The new 4k Blu-ray and Blu-ray editions of The Godfather present audio in Dolby TrueHD with 5.1 channels at 48 kHz. This is the same mix as the audio approved by Oscar-winning sound editor Walter Murch in 2007.
In addition, the original mono tracks in The Godfather and The Godfather Part II we were restored for this collection. As you would expect, the mono tracks provide a more centered and frontal approach to the audio, but still with crisp dialogue and clean effects and music.
For the most part, audio streamed at about 3.5Mbps with some fluctuations. One of the loudest moments in the film and the one that will hit your subwoofers more than any other is the explosion of the car in which Michael Corleone‘s new wife Apollonia is sitting. This is one of the most shocking moments in the film (find it at 2 hours and 5 minutes) and even after 50 years may still give you a jolt. Hats off to the sound engineers, who mixed the explosion so realistically that it hits you from both sides as if you were immersed in the moment.
One thing that you may not have heard before in previous presentations are some of the ambient noises that add detail to the sound design. For example, at 1 hour and 3 minutes, Michael Corleone picks up a phone to call his brother Santino from the hospital where Vito Corleone was taken. When Michael is holding the vintage corded phone you can hear the plastic cord rubbing very clearly. Maybe it’s always been there, but in the 5.1 channel mix it can be heard distinctly..
In another scene when Michael goes to check on his father at the hospital (Chapter 8 on the 4K Blu-ray disc) you can hear his footprints really well — as if laying on the floor next to them. And, when Enzo the baker comes walking up the stairs his footprints echo in the empty space. With a surround sound audio system these are some immersive moments that really add something to the realism of the movie.
There’s quite a bit of new bonus material as well as legacy extras on the supplied Blu-ray disc. Among the new extras is the introduction to The Godfather by Francis Ford Coppola that can be played before the feature film. On the Blu-ray Disc, “Full Circle: Preserving The Godfather” explores the process of how the archivists restore the film. “Capturing the Corleones; Through the Lens of Photographer Steve Shapiro” is a discussion with Shapiro about documenting the making of the film. “The Godfather: Home Movies” is a bunch of old 8mm movie footage shot in 1971 with some of the production of the godfather. Finally one of the most interesting bits of bonus material that is relevant to this review are restoration comparisons that show before and after of some of the imagery that was restored (although it’s on Blu-ray so not an exact comparison of older images to new 4k images_.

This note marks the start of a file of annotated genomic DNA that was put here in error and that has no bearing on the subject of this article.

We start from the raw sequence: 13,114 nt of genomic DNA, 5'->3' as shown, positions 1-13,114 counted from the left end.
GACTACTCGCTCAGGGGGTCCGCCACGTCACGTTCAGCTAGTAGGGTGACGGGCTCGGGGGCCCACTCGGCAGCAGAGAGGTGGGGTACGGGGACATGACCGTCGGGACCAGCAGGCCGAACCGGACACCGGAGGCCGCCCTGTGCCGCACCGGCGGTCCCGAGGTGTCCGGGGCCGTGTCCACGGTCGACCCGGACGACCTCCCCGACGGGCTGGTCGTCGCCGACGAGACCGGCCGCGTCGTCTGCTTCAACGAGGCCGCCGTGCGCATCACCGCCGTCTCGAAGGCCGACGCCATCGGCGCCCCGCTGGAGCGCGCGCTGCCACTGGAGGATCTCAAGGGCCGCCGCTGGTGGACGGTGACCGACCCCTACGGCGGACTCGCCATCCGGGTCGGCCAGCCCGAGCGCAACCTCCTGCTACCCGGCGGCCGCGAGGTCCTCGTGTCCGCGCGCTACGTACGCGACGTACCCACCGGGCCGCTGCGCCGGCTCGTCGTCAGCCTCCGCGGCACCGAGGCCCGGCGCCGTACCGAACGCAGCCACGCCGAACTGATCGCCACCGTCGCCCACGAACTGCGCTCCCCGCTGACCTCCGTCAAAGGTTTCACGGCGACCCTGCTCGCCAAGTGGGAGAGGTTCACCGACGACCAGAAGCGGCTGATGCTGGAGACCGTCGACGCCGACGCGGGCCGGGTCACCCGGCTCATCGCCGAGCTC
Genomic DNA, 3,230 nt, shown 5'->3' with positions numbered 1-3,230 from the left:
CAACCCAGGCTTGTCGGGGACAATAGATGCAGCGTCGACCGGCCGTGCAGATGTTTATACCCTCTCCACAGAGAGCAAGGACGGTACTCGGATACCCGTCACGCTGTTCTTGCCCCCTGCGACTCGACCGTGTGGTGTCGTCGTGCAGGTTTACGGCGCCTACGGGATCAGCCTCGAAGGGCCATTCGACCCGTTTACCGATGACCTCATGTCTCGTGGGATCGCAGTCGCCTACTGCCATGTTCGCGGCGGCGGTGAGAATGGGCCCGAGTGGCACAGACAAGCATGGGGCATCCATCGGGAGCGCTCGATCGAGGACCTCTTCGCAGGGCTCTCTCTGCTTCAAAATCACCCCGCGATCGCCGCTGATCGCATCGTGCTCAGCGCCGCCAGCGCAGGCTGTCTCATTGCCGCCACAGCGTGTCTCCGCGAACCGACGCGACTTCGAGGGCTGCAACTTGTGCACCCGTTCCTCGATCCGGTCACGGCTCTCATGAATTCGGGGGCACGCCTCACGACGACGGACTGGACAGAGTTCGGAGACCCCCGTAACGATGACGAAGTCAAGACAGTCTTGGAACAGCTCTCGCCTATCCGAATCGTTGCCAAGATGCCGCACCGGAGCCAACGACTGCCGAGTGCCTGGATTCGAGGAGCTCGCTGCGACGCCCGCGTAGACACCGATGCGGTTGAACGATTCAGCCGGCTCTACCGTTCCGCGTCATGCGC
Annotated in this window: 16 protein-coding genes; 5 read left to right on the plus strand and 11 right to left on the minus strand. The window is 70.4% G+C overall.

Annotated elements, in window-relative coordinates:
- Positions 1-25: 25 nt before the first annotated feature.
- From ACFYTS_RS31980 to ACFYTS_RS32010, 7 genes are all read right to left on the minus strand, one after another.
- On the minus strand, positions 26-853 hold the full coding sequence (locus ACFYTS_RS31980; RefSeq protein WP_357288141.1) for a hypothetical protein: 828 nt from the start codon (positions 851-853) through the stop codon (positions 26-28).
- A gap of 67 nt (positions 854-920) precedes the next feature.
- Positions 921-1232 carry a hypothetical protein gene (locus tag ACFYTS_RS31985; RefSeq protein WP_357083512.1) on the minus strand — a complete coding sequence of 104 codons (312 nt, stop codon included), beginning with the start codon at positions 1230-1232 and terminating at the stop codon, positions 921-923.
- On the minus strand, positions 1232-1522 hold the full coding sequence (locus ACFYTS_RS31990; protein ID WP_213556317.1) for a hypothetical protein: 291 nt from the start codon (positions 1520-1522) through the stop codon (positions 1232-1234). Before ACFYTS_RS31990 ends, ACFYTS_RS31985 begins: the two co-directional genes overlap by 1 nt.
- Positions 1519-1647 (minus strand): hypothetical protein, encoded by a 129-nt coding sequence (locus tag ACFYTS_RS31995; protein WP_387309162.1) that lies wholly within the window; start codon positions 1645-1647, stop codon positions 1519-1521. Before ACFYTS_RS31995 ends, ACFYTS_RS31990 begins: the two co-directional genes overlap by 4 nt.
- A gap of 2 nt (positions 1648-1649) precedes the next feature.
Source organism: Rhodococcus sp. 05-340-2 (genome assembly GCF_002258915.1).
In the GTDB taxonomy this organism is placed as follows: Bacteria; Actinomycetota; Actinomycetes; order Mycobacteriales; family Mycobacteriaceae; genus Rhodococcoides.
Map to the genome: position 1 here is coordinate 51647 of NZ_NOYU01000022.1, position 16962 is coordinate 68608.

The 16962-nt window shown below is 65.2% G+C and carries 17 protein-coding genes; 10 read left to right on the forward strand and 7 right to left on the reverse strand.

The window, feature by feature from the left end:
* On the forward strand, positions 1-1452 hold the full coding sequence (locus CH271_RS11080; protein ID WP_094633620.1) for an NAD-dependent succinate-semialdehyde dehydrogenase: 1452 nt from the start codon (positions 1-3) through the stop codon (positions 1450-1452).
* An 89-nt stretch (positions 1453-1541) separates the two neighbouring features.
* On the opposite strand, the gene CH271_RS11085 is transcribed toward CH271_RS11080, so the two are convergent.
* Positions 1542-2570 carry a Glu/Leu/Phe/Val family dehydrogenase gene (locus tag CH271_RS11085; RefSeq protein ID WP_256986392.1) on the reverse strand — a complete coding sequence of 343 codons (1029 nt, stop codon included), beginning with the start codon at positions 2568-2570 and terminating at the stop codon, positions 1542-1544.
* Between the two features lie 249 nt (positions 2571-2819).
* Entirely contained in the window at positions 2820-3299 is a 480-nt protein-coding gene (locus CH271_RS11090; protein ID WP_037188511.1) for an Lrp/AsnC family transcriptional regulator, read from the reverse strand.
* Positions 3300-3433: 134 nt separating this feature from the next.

On the Blu-ray Disc, legacy bonus content includes The Masterpiece That Almost Wasn’t, Godfather World, Emulsional Rescue, Four Short Films on The Godfather, The Family Tree, Crime Organization Chart, Connie and Carlo’s Wedding Album, 2008 Credits, and Behind the Scenes content.
In addition, the 4k Blu-ray and Blu-ray collections include codes to redeem digital copies of each film via paramountmovies.com. The insert will likely be found in the first ‘Godfather’ film case and can be redeemed with either Apple iTunes or Vudu/Fandango.
The packaging for The Godfather Trilogy on 4K Blu-ray is quite nice, with special attention to detail in the interior spreads as well as the four exterior cardboard jackets with plastic interiors that sit within the containing cardboard box. Each of the three films only come with one 4k disk with the exception of the bonus disc that has a 4k disc and an additional Blu-ray Disc containing bonus material. See our unboxing article for more photos of The Godfather Trilogy.